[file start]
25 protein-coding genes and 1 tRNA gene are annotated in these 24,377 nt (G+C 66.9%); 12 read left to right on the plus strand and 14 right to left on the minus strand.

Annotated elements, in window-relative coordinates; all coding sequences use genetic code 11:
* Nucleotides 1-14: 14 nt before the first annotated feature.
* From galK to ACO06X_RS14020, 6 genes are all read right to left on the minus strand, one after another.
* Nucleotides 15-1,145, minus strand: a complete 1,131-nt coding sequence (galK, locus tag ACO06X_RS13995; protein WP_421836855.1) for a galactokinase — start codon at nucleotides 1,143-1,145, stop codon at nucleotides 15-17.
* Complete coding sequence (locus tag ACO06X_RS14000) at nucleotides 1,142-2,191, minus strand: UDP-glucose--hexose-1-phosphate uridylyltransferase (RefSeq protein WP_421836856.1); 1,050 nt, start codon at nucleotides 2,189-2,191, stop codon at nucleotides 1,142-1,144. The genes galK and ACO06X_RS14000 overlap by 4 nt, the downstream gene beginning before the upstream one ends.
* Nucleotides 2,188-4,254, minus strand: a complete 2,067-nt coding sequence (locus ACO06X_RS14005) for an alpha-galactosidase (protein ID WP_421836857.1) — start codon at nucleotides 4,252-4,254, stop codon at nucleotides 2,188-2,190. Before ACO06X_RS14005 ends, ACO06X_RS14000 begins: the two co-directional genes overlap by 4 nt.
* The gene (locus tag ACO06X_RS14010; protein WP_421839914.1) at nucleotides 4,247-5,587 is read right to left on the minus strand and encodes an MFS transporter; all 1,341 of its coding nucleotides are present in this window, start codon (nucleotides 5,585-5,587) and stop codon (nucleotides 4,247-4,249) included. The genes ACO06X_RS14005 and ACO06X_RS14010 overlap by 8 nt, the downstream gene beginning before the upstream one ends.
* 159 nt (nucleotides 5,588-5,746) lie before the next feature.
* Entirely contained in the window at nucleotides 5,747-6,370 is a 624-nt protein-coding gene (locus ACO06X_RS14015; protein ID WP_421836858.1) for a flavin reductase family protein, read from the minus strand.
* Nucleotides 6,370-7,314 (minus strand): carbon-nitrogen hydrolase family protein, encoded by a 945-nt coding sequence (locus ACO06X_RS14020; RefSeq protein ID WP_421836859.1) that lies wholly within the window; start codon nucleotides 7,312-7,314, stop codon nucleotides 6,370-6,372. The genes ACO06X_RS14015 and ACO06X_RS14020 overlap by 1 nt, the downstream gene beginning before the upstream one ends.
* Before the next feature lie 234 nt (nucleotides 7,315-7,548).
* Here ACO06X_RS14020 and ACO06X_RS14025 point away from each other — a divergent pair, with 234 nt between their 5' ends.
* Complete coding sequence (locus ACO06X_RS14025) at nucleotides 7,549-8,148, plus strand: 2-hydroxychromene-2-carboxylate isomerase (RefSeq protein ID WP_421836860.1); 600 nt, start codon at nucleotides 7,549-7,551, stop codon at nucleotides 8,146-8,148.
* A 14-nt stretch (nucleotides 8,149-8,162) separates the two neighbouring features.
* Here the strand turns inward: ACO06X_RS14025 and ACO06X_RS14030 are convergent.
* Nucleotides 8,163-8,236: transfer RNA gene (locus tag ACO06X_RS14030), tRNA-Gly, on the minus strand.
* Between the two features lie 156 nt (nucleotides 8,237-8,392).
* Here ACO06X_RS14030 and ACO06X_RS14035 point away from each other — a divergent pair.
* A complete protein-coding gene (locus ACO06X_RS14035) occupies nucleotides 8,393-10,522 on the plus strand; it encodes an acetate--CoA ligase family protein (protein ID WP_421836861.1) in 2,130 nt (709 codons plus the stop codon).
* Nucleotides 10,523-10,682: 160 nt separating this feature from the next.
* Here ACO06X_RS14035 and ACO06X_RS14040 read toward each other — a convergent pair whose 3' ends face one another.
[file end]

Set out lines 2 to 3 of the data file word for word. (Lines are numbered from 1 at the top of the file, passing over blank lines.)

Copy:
Annotated elements, in window-relative coordinates; all coding sequences use genetic code 11:
* Nucleotides 1-14: 14 nt before the first annotated feature.